MG: I’m gonna give a plug for children especially and families. Pockets Magazine is just excellent for...in all kinds of ways with daily devotionals for children. I read it myself. It’s right over there. If I were close enough I’d go pick it up, but I have in earbuds and that would not be good. So, I really do encourage people...families to read Pockets on a regular basis and use it in their own spiritual lives in prayer.

For me as I go through these cycles of different things I do at different times. In my own Master’s thesis was on the Jesus Prayer. And I go back to the Jesus prayer every now and then. So I sit and I also practice yoga. So a lot of times in my breathing I am breathing through that prayer each morning and I do that for about 5 to 10 minutes or so. "Lord Jesus Christ, Son of God, have mercy on me a sinner." And I always tell people I put the sinner... ‘a sinner’ in sometimes when life has become a little crazy. I need a little more forgiveness. That, for me, is very centering. I think it's something like doing lectio for me. It just brings that feeling for me.

Thanks you guys, thanks for being with us today.

Concluding remarks

I'm deeply grateful to Steve, Melanie, and Chris for that amazing conversation about developing our discipleship no matter what stage of life we're in.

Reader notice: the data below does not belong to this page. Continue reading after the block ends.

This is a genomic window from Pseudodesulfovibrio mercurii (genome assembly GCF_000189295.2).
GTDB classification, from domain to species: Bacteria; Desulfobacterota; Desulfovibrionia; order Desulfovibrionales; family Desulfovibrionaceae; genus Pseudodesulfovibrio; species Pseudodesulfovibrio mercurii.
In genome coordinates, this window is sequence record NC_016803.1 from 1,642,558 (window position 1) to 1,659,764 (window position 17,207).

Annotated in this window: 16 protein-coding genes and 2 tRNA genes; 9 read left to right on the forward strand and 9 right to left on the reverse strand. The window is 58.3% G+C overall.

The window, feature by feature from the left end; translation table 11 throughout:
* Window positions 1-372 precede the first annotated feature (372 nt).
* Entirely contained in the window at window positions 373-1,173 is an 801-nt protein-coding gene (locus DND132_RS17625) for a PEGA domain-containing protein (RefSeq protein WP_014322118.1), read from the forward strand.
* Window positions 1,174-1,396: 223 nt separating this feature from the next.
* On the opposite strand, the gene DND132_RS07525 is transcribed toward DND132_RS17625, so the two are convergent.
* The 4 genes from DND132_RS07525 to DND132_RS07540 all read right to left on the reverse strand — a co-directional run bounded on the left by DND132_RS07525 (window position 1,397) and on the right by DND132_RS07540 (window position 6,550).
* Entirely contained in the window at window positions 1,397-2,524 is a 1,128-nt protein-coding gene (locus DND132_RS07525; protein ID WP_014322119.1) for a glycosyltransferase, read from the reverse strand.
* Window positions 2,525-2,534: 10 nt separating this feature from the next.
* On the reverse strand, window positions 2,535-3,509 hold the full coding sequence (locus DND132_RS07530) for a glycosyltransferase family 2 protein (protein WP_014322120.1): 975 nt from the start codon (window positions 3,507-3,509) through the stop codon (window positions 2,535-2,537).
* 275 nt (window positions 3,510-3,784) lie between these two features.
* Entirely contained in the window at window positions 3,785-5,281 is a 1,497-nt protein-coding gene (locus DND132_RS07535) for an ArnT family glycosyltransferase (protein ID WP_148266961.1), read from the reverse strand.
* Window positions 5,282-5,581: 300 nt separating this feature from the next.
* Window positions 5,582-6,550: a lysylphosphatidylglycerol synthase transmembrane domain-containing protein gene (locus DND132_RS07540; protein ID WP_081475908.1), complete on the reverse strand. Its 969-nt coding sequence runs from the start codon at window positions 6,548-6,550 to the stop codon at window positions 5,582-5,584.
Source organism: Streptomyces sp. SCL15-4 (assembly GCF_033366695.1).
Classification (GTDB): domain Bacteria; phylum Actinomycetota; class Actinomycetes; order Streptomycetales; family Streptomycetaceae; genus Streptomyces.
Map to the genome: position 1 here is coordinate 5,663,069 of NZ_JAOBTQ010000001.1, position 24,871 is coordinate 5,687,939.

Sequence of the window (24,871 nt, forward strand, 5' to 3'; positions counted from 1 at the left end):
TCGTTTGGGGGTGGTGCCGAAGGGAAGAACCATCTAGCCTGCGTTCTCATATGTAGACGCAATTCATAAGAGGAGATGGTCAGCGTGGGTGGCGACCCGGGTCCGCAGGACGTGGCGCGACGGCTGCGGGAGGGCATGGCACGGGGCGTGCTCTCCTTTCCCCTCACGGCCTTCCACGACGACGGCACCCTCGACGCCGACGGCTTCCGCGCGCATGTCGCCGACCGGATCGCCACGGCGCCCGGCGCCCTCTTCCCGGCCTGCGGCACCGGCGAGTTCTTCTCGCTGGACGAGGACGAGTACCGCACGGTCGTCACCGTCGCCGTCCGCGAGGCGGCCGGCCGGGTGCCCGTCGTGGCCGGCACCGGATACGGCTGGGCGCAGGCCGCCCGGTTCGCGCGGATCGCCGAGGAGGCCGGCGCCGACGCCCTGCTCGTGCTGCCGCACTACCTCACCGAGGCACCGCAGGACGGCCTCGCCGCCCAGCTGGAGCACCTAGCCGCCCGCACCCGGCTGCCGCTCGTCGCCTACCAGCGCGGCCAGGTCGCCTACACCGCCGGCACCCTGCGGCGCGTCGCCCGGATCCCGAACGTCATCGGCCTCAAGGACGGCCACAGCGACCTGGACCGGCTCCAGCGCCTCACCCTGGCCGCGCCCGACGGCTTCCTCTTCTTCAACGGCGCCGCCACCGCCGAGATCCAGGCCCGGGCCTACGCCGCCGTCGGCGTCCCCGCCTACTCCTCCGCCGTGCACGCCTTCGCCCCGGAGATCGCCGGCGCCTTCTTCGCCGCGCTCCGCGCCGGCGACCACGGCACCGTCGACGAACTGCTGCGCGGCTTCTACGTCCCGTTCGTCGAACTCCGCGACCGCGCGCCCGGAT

I still haven't figured out what that noise was, but I can promise you I wasn't eating potato chips during the recording.

To learn more about discipleship, to purchase Steve, Melanie, and Chris's books, or to find more about the spiritual exercises they suggested, visit our page at UMC.org/podcasts. We've posted links on the page for this episode.

While you're there, leave a comment about this episode or suggestions for future topics. My email address is also there if you'd like to get in touch with me.

Hey, thanks again for listening. We'll be back soon with more conversations and tools to help get our spirits in shape. We have episodes planned for the fall about going to college, giving, and even advice from a 95-year-old woman about friendship. We hope that you'll continue to download and even subscribe to Get Your Spirit in Shape.

I'm Joe Iovino with United Methodist Communications and UMC.org. Peace.